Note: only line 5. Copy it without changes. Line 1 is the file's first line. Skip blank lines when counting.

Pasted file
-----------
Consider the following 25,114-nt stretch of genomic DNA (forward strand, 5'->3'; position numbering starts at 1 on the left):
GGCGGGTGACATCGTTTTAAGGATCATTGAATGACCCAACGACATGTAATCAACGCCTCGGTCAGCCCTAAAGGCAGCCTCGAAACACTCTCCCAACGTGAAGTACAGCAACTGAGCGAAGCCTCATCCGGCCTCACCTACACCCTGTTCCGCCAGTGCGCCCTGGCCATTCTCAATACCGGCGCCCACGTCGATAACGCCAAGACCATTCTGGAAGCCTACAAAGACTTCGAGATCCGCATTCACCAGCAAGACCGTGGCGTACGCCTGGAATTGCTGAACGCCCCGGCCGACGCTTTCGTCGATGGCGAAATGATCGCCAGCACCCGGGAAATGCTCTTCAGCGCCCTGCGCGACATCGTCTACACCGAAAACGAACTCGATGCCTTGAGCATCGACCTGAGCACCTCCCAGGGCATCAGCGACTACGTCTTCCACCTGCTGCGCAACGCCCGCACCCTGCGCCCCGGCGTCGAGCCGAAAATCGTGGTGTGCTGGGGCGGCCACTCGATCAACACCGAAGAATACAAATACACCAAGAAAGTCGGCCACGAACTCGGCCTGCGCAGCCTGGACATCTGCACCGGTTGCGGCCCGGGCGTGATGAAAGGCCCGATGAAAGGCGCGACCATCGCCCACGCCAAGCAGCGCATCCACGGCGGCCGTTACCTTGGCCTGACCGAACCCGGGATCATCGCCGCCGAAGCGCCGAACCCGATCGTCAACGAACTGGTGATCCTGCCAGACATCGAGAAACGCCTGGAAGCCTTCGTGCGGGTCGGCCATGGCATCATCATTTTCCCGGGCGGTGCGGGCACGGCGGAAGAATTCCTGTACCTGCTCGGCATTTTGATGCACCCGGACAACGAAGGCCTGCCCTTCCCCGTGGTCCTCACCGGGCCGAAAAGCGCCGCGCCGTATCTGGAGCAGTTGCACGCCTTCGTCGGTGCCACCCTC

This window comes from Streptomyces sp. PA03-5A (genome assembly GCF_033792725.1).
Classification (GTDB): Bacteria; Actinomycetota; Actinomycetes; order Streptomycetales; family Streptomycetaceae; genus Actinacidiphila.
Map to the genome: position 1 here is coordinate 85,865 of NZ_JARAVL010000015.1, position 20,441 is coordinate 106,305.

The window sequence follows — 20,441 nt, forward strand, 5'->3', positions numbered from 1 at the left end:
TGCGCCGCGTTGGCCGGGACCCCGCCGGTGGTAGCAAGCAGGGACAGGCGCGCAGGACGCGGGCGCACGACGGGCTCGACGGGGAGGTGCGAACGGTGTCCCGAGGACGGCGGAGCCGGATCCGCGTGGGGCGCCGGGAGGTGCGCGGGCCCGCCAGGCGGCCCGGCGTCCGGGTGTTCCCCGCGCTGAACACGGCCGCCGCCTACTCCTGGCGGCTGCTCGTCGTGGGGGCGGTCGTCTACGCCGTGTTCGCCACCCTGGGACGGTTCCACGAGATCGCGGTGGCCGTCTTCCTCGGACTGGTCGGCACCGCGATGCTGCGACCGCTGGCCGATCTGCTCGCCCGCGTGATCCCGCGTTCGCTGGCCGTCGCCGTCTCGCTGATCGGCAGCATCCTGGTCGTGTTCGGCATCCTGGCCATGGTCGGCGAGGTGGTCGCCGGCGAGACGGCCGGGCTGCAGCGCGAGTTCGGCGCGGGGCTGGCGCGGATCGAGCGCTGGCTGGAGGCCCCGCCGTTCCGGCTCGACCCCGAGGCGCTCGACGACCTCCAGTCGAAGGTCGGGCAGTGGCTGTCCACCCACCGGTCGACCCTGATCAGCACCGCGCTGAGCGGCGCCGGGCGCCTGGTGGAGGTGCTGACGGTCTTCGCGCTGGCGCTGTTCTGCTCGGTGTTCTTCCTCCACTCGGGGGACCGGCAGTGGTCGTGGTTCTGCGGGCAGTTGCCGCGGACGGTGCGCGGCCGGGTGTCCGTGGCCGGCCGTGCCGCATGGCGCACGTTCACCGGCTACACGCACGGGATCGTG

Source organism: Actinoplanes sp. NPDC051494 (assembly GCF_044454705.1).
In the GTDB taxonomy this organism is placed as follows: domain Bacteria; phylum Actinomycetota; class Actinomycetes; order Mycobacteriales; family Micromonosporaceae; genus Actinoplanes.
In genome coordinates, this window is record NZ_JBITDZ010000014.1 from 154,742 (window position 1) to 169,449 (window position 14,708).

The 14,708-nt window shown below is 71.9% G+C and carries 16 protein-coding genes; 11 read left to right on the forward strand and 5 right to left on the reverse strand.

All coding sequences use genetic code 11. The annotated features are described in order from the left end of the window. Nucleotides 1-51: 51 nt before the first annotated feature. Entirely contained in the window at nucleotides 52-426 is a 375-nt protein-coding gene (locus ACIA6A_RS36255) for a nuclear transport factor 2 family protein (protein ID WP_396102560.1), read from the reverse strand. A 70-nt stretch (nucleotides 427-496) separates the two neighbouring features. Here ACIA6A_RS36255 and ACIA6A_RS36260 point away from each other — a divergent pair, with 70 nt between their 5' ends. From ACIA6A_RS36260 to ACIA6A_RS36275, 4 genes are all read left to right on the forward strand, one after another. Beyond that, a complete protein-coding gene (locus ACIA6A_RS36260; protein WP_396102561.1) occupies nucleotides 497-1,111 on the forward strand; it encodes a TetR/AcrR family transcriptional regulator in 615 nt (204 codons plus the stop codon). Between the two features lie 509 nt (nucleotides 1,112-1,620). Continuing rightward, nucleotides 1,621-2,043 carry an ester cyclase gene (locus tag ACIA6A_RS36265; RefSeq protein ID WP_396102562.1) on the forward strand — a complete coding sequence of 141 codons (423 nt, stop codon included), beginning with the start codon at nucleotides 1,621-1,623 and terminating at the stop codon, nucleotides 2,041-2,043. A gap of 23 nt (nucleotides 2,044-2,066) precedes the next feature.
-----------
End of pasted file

Map to the genome: position 1 here is coordinate 85,865 of NZ_JARAVL010000015.1, position 20,441 is coordinate 106,305.